Effectiveness of Blue-helmet operations in peacekeeping

Are peacekeepers (blue helmet) effective to bring peace?


The activities of peacekeeping have existed since antiquity. Thus, peacekeeping has its roots in the management of conflict of the great powers (James, pp. 4). As such, there are continuity ties as well as parallelism in the activities of peacekeeping that happened in the past and currently. Hence, Bellamy and Paul Williams are of the opinion that the idea for the great powers to be mandated with the responsibility for ensuring the maintenance of peace is an old phenomenon (61). For example, in the ancient Roman Empire, there was the enforcement of the law that ensured it took care of the political boundaries. Currently, the states that are powerful have justified their interventions into the affairs of other countries to protect the peace on a global scale. This has been for the greater good, however, most times, it has been to protect their self-interest. The nations that have been for the greater good include the British, in their stand for the abolishment of the slave trade that ruled the global world (Bellamy and Paul Williams, pp. 61). Therefore, the paper attempts to explore whether the activities of the peacekeepers (blue helmet) are effective in bringing peace. It aims to offer a brief history of the onset of the activities of peacekeeping. It further endeavors to shed light on the ways in which the peacekeeping activities have been effective by the use of examples.


Peace as a collective responsibility

The nineteenth century saw the uprising of the collective action by the international organization to pursue both security as well as peace. The cooperation that was brought about by the development of the European nations featured as the initial steps towards the maintenance of peace in the world. However, it is important to note that the initial attempts by the great powers of the European were as a result of selfish reasons. Hence, these efforts resulted in failure. In light of this fact, it led to the great strides towards the institutionalizing of the international cooperation in the onset of the twentieth century. For instance, it resulted in the League of Nations as well as the UN (Beardsley and Skrede, pp. 77).

Collective Actions

The collective actions comprise of the missions to the state of China as well as Crete. It was after the signing of the Berlin treaty. The missions were for the maintenance of a status quo or in other words protecting the great powers interests. The importance of the state of Crete to the European great powers was of great interest to them. For instance, there was the looming of a general war in 1896 (Bellamy and Paul Williams, pp. 62). It was brought about by the ethnic clash that occurred in the state of Crete. Greece was attempting to protect itself against the invasion of the Ottoman. Consequently, Italy, France, Russia, Britain, Germany and Austria-Hungary responded to the threat. They began by blocking the invasion of the island to safeguard the entry of the Ottoman. Afterward, there was the deployment of the multinational force that was strong that numbered 20,000 to maintain the peace (Bellamy and Paul Williams, pp. 62).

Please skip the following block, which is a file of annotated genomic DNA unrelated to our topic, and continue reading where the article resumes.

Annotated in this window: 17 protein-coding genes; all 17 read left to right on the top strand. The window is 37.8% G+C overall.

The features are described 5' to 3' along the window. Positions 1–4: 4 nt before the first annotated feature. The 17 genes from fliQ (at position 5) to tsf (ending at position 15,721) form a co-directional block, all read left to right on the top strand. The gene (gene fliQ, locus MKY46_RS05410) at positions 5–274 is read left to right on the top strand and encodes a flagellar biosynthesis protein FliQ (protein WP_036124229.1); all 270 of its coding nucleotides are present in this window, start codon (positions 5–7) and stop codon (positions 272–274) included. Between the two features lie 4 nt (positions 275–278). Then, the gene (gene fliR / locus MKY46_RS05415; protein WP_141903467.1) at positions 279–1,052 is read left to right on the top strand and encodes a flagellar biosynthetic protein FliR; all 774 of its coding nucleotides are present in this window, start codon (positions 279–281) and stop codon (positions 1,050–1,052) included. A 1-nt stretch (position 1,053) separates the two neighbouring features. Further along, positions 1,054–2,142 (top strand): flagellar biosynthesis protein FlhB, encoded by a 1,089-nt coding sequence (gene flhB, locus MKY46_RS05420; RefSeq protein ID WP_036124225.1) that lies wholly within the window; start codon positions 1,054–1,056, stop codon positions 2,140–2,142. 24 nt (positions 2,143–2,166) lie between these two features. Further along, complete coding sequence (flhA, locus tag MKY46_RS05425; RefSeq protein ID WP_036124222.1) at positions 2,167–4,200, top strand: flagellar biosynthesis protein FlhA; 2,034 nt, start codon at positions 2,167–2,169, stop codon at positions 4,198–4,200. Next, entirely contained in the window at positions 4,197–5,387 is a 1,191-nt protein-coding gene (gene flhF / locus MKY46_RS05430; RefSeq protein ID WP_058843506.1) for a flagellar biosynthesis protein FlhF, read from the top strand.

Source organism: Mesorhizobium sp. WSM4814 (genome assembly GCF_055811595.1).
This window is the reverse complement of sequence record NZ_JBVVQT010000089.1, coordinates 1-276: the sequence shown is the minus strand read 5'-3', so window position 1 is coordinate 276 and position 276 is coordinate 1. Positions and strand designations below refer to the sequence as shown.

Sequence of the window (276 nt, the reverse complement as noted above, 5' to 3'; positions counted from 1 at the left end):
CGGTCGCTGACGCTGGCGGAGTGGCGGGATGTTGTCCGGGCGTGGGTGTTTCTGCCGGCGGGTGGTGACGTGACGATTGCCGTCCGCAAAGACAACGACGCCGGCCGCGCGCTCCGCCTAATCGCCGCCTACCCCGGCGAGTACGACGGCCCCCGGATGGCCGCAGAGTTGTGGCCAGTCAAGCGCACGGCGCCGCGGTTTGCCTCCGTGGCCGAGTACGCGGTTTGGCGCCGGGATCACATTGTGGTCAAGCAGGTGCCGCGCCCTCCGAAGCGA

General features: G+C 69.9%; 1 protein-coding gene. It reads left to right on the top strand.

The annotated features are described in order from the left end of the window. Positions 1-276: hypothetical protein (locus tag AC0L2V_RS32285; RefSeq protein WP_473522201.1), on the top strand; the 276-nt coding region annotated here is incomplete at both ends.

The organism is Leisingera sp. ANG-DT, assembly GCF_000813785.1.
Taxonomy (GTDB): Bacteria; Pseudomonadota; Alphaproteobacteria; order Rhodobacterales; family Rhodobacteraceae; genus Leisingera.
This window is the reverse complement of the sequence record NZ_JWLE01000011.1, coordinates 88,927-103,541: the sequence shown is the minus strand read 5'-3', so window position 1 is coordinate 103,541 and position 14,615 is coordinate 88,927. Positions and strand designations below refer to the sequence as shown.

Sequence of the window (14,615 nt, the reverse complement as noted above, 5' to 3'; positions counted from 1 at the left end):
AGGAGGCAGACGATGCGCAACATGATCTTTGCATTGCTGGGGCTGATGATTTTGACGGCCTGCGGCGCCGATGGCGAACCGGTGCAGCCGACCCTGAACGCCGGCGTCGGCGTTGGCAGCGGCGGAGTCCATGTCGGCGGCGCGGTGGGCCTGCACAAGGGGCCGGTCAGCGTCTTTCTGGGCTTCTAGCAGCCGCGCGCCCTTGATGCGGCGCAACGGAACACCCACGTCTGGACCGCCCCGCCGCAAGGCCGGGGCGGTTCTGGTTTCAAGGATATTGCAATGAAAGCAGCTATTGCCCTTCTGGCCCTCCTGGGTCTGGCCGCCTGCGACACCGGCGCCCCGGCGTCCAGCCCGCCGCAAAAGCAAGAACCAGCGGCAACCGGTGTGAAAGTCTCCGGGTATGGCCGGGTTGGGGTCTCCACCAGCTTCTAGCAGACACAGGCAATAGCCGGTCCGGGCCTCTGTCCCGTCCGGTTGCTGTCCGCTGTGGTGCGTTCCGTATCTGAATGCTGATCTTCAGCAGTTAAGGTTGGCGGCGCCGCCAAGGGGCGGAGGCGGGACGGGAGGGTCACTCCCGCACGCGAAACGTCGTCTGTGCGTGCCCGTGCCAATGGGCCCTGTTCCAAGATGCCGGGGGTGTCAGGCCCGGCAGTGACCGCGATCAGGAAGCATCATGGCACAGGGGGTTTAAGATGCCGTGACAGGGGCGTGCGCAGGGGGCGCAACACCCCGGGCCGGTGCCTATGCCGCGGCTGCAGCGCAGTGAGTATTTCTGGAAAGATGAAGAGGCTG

There was also the initiation of the Cretan police reform, judiciary as well as the civil administration. As a result, two years later, there was the imposition of a status of uniqueness and importance of the Crete state. It included the provision of the autonomy for the island as well as the creation of the ruling elite of the Greek that was imposed on the Ottoman suzerains. Another example of a collective action was the response of the international community on the rebellion that occurred at the onset of 1900 referred to as the rebellion of the Boxer (James, pp. 7). Although it was instigated by the ambitions of colonialism, it is warranted as a precursor of the enforcement of the collective action. The Boxers represented a society that was loosely organized comprising of the peasants of the Chinese community that protested against the biasedness of the Chinese court that was influenced by the great powers of the foreigners.

The influence of the great powers has significantly increased since the rise of the war referred to as opium that occurred from 1839 to 1842 (Bellamy and Paul Williams, pp. 62). During this period, the Britain had attempted to employ the supremacy of their navy to force themselves into the market of the Chinese. They wanted to have the right to transact their opium business, and at the same time, expose the Chinese market to exploitation by the foreign nations. Therefore, the culmination of the humiliation experienced from the Manchu elite that were ruling, coupled with the increase in taxes, issues with the land rights, poor administration as well as various natural disasters that were major triggered the social unrest that resulted in a revolt referred to as the Great Taiping in the year 1850 to 1854 (Bellamy and Paul Williams, pp. 63). In comparison to the First World War, the rebellion claimed more lives. However, the powers of the European aided its eradication. As a result, there was the extension of the influence to the state of China.